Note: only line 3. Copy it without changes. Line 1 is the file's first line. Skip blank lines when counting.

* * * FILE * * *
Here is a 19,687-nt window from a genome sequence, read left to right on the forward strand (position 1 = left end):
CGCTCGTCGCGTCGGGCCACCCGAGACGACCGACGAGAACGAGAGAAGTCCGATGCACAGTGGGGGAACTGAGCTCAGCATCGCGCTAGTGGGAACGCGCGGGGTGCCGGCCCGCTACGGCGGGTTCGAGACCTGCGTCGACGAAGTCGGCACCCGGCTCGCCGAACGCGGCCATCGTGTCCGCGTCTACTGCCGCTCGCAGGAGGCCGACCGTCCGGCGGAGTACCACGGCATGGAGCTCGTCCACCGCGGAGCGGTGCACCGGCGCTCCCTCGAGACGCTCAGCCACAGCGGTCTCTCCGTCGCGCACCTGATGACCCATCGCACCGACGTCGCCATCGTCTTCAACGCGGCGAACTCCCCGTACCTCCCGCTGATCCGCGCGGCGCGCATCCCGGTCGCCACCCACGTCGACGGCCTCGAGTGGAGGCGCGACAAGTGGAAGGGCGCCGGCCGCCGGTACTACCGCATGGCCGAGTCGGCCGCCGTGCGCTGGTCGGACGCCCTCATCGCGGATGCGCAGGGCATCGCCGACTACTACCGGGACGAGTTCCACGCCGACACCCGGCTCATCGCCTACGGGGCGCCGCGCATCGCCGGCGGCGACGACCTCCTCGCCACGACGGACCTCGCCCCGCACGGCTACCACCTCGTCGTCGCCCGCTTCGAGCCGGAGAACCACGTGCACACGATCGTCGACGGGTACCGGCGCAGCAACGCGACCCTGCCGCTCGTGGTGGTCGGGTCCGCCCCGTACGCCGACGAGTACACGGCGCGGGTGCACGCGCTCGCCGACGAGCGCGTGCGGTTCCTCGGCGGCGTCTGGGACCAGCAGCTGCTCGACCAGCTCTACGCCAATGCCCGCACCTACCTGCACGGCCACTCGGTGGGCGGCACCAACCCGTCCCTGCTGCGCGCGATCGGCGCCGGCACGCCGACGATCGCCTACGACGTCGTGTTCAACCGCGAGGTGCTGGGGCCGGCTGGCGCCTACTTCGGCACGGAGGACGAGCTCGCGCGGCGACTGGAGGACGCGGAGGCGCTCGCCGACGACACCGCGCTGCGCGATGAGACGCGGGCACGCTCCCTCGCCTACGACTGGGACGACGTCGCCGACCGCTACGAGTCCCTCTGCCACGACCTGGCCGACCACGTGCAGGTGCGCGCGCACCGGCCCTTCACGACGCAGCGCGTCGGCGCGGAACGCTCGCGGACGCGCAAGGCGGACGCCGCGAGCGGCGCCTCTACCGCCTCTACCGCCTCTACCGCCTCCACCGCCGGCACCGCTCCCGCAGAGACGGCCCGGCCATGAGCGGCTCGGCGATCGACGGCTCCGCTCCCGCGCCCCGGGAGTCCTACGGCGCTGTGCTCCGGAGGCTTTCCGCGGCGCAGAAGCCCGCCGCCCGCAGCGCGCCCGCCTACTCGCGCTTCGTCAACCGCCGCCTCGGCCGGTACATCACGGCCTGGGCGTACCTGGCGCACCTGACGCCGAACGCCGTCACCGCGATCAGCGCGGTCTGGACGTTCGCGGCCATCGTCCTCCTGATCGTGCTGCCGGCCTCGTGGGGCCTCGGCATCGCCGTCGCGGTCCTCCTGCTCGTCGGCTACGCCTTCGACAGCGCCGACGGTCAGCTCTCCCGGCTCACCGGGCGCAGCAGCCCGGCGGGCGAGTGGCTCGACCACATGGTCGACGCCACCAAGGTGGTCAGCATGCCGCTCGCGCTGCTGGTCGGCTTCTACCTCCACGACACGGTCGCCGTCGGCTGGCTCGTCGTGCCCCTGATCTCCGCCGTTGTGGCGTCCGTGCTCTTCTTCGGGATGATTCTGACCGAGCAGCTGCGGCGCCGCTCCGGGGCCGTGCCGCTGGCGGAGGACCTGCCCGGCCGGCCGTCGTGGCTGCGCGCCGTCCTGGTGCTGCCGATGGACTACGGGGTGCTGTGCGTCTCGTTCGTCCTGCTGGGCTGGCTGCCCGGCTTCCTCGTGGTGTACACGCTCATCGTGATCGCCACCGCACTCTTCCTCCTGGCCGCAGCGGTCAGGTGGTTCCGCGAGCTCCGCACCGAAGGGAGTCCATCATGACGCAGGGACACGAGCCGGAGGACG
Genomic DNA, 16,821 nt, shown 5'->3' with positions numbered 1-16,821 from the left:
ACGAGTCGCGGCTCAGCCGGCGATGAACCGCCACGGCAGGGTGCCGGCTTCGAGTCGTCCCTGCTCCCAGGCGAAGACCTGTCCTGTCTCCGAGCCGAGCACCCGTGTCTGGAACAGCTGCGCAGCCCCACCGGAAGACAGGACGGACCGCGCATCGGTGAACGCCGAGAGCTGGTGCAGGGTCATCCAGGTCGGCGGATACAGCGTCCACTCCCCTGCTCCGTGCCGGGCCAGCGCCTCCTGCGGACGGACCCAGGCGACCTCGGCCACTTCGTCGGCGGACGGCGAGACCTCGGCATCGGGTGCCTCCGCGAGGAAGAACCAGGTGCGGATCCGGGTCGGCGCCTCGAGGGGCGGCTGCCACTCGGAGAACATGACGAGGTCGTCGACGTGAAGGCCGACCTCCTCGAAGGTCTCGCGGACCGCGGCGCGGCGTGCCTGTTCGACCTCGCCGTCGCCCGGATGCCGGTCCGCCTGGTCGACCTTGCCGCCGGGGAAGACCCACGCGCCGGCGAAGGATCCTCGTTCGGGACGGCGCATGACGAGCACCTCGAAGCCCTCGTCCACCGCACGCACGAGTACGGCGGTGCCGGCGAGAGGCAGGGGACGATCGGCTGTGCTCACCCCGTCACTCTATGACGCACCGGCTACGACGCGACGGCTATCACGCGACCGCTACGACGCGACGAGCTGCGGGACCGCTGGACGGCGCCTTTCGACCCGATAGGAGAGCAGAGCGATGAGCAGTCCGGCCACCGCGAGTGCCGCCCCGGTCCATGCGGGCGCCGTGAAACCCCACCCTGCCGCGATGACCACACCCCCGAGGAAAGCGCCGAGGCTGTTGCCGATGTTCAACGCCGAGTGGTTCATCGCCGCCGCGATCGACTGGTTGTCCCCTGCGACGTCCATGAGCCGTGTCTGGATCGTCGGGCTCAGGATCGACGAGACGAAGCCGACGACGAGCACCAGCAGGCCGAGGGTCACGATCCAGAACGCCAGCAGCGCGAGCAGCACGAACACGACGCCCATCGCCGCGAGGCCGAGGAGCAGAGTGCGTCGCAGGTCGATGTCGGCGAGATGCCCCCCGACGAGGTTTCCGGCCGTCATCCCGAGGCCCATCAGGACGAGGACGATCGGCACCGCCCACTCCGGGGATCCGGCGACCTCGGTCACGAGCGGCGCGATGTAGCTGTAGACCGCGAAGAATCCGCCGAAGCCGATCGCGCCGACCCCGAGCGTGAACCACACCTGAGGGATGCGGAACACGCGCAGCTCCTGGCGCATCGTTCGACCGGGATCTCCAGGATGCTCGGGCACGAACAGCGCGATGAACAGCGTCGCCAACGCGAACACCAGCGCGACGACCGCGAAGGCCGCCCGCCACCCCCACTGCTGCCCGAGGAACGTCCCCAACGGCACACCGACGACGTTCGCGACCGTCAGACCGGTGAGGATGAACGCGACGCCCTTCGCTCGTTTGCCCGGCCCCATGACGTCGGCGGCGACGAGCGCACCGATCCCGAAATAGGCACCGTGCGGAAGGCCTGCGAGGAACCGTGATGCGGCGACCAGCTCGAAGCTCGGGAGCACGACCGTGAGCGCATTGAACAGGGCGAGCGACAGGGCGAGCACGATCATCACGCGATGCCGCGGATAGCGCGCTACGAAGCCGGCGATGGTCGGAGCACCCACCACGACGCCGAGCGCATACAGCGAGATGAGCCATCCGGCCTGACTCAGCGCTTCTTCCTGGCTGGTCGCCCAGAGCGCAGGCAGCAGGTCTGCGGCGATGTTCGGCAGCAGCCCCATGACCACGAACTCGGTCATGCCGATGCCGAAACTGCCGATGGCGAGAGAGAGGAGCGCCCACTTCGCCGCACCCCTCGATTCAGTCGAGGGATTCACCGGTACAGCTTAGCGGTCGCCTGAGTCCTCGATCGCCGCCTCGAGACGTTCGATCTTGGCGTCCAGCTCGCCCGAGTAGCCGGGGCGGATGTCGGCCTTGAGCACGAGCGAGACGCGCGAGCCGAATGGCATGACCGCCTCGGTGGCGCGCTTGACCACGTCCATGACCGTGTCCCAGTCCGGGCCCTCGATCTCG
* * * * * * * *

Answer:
Genomic DNA, 16,821 nt, shown 5'->3' with positions numbered 1-16,821 from the left: